Monday I took a look at the American League fifth starters per MLB's team page depth charts. While the starting rotation roles continue to be defined in the offseason, I thought it would be interesting to see how teams view their fifth starters in the first week of February compared to how it actually works on the field. This is a fluid exercise, but it's clear in some cases that teams have a solid plan (league average innings-eaters, significant rotational depth, plans in triple-A, etc).
This is not meant to be a scientific exercise, but rather to see how things change as the season progresses. Per the MLB.com team depth charts, the following players are projected to be their teams fifth starters in 2016:
|Carlos Martinez||Cardinals||31||29||179.2||168||60||13||184||63||1.29||9.22||3.16||0.65||0.318||78.8 %||10.6 %||3.01||3.21||3.28||3.4|
|Jason Hammel||Cubs||31||31||170.2||158||71||23||172||40||1.16||9.07||2.11||1.21||0.288||72.8 %||12.8 %||3.74||3.68||3.47||2.4|
|Robbie Ray||Diamondbacks||23||23||127.2||121||50||9||119||49||1.33||8.39||3.45||0.63||0.311||73.8 %||7.3 %||3.52||3.53||4.03||2.1|
|Chase Anderson||Diamondbacks||27||27||152.2||158||73||18||111||40||1.3||6.54||2.36||1.06||0.302||72.3 %||11.1 %||4.3||4.14||4.17||1.6|
|Joe Ross||Nationals||16||13||76.2||64||31||7||69||21||1.11||8.1||2.47||0.82||0.265||70.0 %||9.7 %||3.64||3.42||3.62||1.4|
|Vincent Velasquez||Astros||19||7||55.2||50||27||5||58||21||1.28||9.38||3.4||0.81||0.31||68.2 %||7.1 %||4.37||3.46||4.15||1|
|Jonathan Gray||Rockies||9||9||40.2||52||25||4||40||14||1.62||8.85||3.1||0.89||0.384||67.3 %||9.8 %||5.53||3.63||3.84||0.8|
|Colin Rea||Padres||6||6||31.2||29||15||2||26||11||1.26||7.39||3.13||0.57||0.29||65.5 %||7.1 %||4.26||3.45||3.93||0.5|
|Jon Moscot||Reds||3||3||11.2||11||6||2||6||5||1.37||4.63||3.86||1.54||0.243||75.8 %||11.8 %||4.63||5.62||5.54|
|Justin Nicolino||Marlins||12||12||74||72||33||8||23||20||1.24||2.8||2.43||0.97||0.259||74.0 %||8.6 %||4.01||4.85||5.3|
|Ryan Vogelsong||Giants||33||22||135||140||70||17||108||58||1.47||7.2||3.87||1.13||0.299||70.5 %||11.2 %||4.67||4.53||4.55|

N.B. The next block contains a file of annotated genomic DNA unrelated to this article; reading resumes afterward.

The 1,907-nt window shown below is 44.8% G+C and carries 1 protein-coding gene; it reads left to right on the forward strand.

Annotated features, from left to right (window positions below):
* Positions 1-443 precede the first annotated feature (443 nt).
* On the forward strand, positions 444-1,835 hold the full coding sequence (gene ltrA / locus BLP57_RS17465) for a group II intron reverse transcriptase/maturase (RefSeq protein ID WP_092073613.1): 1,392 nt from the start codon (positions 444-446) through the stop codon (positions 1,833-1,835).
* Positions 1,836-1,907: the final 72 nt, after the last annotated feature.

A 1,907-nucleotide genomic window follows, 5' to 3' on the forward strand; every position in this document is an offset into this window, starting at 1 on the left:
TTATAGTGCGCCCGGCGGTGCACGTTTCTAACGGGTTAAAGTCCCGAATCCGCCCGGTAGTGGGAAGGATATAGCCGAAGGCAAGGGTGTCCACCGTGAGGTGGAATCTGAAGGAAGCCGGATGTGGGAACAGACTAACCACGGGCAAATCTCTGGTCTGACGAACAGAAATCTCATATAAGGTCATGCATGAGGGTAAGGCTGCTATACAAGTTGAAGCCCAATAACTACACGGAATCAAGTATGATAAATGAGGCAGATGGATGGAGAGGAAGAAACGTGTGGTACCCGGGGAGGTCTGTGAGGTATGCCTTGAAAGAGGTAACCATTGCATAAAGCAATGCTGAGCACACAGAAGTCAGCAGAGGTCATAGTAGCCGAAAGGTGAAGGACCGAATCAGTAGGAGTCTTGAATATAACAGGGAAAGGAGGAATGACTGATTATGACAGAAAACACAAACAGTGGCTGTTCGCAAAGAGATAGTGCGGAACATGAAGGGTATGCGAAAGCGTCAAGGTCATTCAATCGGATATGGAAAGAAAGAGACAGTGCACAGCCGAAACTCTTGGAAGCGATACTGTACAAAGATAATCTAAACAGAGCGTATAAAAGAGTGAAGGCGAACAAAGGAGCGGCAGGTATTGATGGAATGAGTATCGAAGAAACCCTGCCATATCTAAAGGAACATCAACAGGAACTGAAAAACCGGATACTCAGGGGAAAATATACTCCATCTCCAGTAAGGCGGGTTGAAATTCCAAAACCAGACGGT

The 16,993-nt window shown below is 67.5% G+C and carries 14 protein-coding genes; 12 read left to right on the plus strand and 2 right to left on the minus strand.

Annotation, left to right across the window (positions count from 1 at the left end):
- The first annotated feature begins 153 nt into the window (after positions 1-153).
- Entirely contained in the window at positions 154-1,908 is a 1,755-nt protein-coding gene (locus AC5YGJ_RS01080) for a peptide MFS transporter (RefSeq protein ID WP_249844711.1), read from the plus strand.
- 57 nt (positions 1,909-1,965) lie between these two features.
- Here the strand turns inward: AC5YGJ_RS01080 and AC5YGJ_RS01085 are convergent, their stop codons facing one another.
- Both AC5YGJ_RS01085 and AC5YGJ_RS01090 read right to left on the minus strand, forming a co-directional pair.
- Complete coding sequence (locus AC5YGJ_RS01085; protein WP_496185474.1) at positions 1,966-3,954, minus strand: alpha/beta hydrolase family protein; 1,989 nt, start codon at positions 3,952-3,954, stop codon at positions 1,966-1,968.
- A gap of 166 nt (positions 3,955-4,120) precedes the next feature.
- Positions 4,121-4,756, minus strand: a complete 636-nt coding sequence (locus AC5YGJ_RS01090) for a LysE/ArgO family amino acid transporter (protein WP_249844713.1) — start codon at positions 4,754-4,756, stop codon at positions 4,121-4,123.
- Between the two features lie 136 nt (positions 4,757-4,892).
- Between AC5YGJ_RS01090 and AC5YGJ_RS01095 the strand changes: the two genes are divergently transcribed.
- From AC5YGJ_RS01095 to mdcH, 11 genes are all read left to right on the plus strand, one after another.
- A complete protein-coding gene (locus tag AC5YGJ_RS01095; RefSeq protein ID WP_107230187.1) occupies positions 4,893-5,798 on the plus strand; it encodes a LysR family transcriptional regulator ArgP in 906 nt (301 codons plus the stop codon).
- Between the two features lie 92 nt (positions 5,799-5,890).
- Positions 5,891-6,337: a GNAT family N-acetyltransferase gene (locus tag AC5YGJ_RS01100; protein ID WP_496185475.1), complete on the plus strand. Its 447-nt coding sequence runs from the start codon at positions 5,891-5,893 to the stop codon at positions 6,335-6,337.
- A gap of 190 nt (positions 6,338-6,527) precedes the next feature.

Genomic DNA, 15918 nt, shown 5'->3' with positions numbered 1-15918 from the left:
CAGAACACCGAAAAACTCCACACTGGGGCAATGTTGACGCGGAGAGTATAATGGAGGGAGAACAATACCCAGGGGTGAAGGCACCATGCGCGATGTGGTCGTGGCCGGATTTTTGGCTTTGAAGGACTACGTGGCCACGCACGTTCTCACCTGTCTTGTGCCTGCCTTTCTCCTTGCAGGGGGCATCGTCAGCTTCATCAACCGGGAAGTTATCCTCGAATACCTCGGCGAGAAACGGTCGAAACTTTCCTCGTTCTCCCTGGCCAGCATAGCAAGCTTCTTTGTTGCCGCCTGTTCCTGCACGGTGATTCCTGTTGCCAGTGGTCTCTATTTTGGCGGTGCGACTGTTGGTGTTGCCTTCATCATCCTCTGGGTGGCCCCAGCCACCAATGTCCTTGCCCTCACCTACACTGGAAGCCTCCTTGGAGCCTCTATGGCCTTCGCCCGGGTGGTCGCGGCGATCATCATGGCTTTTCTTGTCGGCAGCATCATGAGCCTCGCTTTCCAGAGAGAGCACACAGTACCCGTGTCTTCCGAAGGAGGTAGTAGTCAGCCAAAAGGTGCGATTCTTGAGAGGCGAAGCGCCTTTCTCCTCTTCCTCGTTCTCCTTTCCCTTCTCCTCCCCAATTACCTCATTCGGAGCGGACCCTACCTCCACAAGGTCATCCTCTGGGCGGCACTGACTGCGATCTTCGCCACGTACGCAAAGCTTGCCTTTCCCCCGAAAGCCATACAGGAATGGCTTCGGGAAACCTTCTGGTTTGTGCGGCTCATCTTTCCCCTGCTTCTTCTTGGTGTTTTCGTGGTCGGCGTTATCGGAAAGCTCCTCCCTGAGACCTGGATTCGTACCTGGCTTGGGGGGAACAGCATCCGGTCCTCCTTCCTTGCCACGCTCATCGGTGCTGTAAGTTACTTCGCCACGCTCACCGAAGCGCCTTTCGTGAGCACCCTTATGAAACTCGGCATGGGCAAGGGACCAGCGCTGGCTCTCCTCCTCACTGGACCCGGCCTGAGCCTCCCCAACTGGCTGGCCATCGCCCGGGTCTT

|Mike Foltynewicz||Braves||18||15||86.2||112||55||17||77||29||1.63||8||3.01||1.77||0.349||67.7 %||13.7 %||5.71||5.05||4.61||-0.1|
|Matt Cain||Giants||13||11||60.2||71||39||12||41||20||1.5||6.08||2.97||1.78||0.304||71.6 %||14.8 %||5.79||5.54||4.94||-0.5|
13 of the 15 pitchers threw Major League innings last season; their stats are shown in the above table. Zack Wheeler and Hyun-Jin Ryu missed the entire season due to injury, so they do not have 2015 totals.
Based on last year's totals, it is unsurprising to see the Cubs and Cardinals seem to be approaching 2016 from a position of strength compared to other teams. Carlos Martinez had an excellent 2015, striking out over a batter per inning and posting a 3.01 ERA in 179 innings.
The Cubs are in similarly good shape. Although It could be argued that Kyle Hendricks ends up the actual fifth starter for the Cubs, in either case having Jason Hammel listed in that slot currently gives them a significant edge, particularly when looking at the Pirates, who have Ryan Vogelsong slated in the spot going into this season.
The worst players last year who are penciled in a team's rotation are Matt Cain and Mike Foltynewicz. Cain posted the worst numbers of his career last year, and managed to cost the Giants a half game despite throwing only 60 lousy innings. As shown below, his Steamer projection is bullish compared to his total numbers last season.
The projections for 2016 show how the Cubs and Cardinals have a distinct advantage at the fifth starter slot compared to the division competitors (especially the Brewers and Reds).
Jonathan Gray is projected to take a huge leap forward in 2016. Gray is slated in at the moment as the team's number five starter, though as the season goes on, if he does live up to his projections that will most definitely change as only Jorge de la Rosa is projected to contribute more value for the Rockies' rotation.
The Diamondbacks' rotation is in good shape as well at the back-end. Rubby de la Rosa could be considered their fifth starter, but he and Robbie Ray are projected for fairly similar numbers, with Ray projected to put up 1.7 Wins (and the current rotation as slated does not include Archie Bradley).
The teams most in trouble are the Brewers, Reds, and Marlins. None of these teams is expected to contend, and their problems are far deeper than the back-end of their rotation. The best hope for Miami is that Justin Nicolino shows he can get big league hitters out over the course of perhaps 60-80 innings, but the lack of expectations for Moscot and Chase Anderson can't go unnoticed.
It will be interesting to see how this all shakes out as we get closer to opening day. There are plenty of replacement level-ish players to move around, and rotations generally remain fluid throughout the spring and summer due to injuries and promotions. It's just one of those things where if you have an advantage early, it's generally a good sign.